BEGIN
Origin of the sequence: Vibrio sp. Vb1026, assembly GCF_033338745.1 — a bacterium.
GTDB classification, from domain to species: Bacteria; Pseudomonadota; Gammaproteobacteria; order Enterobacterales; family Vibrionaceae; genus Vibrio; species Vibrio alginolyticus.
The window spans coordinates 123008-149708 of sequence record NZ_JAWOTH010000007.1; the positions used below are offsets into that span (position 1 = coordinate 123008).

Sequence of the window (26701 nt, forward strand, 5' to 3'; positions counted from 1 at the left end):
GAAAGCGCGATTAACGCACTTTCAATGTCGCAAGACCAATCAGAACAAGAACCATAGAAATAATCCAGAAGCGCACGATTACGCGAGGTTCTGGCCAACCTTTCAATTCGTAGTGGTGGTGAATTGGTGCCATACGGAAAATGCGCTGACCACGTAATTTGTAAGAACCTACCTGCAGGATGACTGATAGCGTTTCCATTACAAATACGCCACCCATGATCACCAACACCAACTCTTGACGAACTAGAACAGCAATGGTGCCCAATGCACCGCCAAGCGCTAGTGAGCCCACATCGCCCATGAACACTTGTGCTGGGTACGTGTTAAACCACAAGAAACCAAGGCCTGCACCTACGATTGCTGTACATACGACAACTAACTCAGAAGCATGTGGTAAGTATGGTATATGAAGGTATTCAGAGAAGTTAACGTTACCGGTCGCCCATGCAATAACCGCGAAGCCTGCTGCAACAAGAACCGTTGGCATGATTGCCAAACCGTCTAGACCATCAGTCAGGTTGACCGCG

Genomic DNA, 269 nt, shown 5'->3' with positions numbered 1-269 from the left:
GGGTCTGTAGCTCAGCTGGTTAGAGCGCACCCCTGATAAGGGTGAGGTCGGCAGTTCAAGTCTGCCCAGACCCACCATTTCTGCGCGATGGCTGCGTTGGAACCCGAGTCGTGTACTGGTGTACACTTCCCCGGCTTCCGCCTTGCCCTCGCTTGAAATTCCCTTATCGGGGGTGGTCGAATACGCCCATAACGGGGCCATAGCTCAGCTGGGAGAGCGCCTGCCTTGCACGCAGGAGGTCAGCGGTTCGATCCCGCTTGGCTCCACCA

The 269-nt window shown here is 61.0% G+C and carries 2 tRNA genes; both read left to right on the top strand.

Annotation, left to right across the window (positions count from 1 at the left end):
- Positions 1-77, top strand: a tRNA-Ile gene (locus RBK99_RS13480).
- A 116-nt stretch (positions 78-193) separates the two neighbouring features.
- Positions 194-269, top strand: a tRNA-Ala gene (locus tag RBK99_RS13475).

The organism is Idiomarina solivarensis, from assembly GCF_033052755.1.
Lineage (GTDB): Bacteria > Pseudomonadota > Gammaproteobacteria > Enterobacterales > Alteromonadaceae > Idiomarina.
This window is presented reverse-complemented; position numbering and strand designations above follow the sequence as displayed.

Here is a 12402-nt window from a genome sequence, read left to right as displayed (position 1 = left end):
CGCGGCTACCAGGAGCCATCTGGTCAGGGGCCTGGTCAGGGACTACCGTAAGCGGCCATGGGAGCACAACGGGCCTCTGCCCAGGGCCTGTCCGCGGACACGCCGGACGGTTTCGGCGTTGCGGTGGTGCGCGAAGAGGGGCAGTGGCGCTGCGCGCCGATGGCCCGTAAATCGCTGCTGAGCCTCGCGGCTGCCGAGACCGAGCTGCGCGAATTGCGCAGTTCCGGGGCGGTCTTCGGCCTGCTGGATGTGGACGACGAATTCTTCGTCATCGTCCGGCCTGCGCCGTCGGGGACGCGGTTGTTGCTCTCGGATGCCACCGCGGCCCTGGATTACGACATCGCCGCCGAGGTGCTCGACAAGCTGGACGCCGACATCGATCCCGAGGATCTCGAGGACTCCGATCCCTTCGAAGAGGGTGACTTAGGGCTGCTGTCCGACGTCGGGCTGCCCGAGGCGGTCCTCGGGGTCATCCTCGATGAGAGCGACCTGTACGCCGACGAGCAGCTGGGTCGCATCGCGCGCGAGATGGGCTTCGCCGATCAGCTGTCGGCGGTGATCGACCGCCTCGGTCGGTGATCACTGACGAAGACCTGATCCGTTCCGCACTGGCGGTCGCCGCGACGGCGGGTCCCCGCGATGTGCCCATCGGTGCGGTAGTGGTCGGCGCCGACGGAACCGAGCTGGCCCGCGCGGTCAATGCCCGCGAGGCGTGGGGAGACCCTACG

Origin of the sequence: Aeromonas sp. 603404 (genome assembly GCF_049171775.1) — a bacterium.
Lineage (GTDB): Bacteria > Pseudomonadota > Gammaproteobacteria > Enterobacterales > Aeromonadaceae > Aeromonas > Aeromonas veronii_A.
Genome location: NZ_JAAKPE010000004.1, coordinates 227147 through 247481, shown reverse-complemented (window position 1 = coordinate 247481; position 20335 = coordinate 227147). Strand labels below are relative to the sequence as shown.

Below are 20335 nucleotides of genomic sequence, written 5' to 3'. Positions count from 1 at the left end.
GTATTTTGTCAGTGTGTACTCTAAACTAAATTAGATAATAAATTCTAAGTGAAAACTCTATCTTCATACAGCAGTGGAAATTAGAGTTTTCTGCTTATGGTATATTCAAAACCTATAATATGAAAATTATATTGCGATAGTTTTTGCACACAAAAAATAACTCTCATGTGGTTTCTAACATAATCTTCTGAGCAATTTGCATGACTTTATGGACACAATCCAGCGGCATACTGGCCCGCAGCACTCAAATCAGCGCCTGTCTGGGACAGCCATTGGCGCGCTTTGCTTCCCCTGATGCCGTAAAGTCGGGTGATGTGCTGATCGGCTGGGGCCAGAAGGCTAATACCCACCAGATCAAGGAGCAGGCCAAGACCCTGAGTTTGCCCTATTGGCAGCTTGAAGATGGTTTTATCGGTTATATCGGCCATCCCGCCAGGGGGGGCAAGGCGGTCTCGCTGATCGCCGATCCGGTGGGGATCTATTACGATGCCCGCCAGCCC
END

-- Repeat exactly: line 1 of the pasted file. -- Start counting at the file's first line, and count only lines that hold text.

Origin of the sequence: Vibrio sp. Vb1026, assembly GCF_033338745.1 — a bacterium.